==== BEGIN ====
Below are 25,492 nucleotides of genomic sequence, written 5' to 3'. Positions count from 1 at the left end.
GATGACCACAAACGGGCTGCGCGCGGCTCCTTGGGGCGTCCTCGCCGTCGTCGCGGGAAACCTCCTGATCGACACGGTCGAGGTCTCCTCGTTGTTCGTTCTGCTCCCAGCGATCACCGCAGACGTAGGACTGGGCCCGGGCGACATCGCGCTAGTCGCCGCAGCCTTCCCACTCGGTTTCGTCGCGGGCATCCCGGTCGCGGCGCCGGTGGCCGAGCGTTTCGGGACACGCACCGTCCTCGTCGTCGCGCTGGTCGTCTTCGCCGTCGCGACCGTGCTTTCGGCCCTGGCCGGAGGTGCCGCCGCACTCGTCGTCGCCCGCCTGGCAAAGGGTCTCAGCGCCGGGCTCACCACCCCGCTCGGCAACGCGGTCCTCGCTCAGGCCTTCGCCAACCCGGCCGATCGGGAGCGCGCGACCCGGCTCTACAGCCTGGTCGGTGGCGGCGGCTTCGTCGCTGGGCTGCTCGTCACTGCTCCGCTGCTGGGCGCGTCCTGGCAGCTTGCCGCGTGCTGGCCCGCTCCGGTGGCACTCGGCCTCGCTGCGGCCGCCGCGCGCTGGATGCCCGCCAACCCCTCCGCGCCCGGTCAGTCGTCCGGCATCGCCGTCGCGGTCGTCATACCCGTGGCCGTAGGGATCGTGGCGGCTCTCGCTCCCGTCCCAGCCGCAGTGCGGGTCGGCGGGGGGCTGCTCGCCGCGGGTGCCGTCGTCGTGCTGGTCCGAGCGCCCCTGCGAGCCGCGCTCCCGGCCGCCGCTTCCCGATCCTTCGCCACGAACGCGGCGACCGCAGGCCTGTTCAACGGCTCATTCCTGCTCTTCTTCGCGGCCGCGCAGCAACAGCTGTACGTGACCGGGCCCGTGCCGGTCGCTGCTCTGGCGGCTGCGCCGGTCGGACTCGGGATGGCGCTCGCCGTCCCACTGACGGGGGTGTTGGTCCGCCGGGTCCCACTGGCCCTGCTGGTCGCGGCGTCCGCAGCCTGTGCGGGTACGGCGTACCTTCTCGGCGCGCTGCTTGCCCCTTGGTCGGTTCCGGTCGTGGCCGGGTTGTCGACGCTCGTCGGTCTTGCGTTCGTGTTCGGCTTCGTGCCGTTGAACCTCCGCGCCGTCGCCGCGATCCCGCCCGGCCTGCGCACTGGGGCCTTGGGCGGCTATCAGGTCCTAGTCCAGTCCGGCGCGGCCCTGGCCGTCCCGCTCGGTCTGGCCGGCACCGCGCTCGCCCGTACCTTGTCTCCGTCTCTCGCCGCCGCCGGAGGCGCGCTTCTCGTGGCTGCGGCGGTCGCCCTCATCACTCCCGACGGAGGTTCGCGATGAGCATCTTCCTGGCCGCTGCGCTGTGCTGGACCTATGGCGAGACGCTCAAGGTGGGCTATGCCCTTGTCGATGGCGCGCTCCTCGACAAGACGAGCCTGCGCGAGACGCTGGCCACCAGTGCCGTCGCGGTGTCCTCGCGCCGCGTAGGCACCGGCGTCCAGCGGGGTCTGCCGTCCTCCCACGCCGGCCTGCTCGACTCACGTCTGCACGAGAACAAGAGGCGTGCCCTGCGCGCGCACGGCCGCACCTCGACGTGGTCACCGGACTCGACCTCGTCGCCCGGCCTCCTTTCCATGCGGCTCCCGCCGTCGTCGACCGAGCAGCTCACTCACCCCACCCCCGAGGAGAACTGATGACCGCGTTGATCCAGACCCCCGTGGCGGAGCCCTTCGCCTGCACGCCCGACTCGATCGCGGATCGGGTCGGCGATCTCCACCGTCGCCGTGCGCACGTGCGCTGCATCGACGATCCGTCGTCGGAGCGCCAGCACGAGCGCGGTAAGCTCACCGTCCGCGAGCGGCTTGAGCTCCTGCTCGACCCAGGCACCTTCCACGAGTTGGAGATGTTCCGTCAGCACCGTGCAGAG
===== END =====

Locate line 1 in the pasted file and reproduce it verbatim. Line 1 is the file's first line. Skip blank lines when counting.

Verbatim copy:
Below are 25,492 nucleotides of genomic sequence, written 5' to 3'. Positions count from 1 at the left end.